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The number 2 issue on the poll was:

2.CHANGE a Technique or Task:That’s NOT how I learned it and we DONT do that way here (your New way ... the modern way Your showing us)…!
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Most Dangerous Phrase: We’ve Always Done It That Way.

The real issue here is a person is being required to change instead of wanting to change.
Our job is to be competent in our skills.
When change comes about, guess what?
We don’t see ourselves as being competent in something we have never done before.
This is the underlying emotional response to resisting change.

to be competent in a skill, it must be repeated over and over again. we are normally not that good in the beginning and only after a lot of repetitions do we begin to feel confident and competent.

this is always why you tend to see senior members be the last ones to go during training. They don’t want to look incompetent so they watch others go first.

Imagine the possibility if I told you that they are resisting the change due to how it was presented to them…

I’ll share a story with you to help understand.

A couple years ago, we had a handful of members attend the Nozzle Forward program. If you haven’t attended it, you are missing out on some great skill when it comes to hoseline management.

So the class was given over 2 days. Each day consisted of about 10 hours of work. We are talking grips, communication, advancing, and stream application.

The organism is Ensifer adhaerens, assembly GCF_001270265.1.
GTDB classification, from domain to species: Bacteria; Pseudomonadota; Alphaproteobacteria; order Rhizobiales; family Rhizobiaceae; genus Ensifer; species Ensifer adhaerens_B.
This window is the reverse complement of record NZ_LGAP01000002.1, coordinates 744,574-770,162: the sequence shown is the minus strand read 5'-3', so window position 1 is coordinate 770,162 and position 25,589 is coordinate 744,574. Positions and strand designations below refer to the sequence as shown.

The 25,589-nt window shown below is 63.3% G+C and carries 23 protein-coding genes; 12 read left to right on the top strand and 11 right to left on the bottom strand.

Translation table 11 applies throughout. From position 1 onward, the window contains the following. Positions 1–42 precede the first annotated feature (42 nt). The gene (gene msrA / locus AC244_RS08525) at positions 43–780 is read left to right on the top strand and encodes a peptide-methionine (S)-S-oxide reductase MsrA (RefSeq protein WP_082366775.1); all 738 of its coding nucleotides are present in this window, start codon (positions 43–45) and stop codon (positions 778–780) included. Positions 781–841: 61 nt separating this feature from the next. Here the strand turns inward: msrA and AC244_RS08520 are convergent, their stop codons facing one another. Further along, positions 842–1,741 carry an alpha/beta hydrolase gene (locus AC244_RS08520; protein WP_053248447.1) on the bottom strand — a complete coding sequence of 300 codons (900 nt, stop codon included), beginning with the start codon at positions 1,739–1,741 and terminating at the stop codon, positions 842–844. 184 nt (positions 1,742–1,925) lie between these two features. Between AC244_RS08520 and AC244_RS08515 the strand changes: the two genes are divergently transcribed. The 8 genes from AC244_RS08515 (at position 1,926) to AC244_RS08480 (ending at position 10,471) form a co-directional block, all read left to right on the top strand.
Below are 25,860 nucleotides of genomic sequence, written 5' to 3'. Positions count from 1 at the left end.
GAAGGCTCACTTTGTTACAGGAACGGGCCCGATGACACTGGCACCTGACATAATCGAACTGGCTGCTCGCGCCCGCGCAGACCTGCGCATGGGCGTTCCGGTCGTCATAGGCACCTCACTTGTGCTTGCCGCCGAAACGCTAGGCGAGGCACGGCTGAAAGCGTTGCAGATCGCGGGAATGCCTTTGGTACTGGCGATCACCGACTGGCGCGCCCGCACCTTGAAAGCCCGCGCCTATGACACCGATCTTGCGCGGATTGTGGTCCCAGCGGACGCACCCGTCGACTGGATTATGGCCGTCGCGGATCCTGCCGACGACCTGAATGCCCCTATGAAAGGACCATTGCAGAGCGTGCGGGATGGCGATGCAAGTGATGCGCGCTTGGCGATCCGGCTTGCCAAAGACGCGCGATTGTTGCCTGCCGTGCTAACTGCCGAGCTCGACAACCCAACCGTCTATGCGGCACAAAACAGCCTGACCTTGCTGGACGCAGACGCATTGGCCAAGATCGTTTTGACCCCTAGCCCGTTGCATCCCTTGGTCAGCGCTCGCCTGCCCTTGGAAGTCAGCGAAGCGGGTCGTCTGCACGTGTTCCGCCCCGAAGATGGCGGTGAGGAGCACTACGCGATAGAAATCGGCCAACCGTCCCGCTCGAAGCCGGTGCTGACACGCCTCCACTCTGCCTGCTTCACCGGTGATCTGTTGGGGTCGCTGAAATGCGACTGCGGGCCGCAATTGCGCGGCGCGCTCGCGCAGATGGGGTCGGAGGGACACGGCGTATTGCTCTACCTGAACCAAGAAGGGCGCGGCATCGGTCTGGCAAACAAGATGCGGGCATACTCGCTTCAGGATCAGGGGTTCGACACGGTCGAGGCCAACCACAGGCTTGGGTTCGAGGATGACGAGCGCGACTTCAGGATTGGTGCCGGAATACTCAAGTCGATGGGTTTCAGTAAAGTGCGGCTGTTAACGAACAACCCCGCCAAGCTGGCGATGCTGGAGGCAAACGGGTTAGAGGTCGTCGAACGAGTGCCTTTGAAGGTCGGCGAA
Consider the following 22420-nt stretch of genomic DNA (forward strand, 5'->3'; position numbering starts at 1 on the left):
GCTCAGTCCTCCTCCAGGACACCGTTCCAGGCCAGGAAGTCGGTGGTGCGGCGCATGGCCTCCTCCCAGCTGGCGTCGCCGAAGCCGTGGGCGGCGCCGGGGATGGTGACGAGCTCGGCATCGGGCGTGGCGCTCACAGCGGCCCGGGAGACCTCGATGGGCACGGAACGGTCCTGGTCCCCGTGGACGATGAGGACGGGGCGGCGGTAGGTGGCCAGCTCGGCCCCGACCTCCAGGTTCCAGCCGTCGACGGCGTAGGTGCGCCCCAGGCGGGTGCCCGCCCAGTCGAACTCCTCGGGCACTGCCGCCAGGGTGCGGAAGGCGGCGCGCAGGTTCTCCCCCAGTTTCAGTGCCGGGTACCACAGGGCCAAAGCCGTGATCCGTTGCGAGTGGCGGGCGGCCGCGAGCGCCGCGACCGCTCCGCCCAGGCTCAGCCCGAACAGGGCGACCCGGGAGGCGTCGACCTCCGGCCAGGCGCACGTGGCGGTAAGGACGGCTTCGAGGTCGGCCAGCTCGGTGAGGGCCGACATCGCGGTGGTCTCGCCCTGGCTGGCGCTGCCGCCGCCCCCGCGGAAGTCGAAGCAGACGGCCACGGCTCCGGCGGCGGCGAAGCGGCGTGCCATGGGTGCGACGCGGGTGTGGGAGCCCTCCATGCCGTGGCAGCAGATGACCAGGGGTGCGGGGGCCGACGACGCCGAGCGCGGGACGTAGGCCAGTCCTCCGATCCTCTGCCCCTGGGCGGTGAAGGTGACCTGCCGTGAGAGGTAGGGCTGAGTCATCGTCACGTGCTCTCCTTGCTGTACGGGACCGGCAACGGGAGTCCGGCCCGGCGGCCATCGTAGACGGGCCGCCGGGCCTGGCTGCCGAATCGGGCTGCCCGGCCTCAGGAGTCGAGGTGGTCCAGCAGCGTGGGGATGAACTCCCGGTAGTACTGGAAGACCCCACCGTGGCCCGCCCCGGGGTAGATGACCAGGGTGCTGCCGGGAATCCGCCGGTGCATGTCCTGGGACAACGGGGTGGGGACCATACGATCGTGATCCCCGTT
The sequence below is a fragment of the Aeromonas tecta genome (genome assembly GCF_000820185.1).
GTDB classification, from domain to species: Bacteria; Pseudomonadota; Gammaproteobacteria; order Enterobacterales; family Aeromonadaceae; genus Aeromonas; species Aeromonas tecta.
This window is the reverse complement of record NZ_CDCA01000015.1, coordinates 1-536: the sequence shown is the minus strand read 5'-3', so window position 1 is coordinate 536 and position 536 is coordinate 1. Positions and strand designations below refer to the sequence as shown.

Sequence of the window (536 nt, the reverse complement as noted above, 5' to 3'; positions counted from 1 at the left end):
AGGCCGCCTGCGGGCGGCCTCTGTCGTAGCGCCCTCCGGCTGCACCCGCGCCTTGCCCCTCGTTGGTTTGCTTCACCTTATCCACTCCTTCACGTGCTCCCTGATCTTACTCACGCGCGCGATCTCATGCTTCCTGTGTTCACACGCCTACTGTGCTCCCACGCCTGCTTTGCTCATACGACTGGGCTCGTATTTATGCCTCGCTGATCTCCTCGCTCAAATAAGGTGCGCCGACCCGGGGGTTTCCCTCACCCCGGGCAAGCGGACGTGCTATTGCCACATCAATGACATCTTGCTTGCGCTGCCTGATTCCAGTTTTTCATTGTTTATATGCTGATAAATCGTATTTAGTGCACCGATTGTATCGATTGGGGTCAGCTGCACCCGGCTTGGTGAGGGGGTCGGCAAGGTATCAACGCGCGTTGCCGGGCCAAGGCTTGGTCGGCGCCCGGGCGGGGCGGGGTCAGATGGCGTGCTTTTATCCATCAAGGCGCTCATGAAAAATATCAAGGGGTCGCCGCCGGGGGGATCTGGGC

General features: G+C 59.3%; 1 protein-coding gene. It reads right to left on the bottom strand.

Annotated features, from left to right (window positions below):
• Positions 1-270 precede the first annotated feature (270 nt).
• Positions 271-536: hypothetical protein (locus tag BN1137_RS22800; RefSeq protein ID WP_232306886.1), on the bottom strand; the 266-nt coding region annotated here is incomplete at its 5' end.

A few days after the training, one of the guys who attended it went to our Deputy Chiefs officer to try to implement the learned skill department wide.

He explained to the chief that we have been doing it all wrong, and this way he just learned is better.

What do you think the Deputy Chief heard?

He heard a Firefigher who had about 10 years on the job, tell a Deputy Chief who had over 20 years on the job, that he had been doing it all wrong his whole career and now theres a better way that a guy with half the time on thinks is best.

Did the deputy chief attend the 20 hours of training it took to have the “aha” moment?
No.
The firefighter did.

The “aha” moment is when that light bulb goes off and you understand what is being taught fully. This normally takes a lot of sets and reps if its a hands on skill or a subject being explained multiple different ways to finally grasp it.

The firefighter got the “aha” moment after training on the material for 20 hours with subject matter experts.

The Deputy Chief was given a 5 minute recommendation by a guy who took the training once.

Are you starting to see why the change wasn’t accepted?

If you want to change to happen. It must be presented well and know that it will take time. All those involved have to have the “aha” moment in order for them to WANT to do it.

If at first you don’t succeed, try, try again…..make sure you try differently each time.

Doing the same thing over and over again while expecting different results is called insanity not progress.

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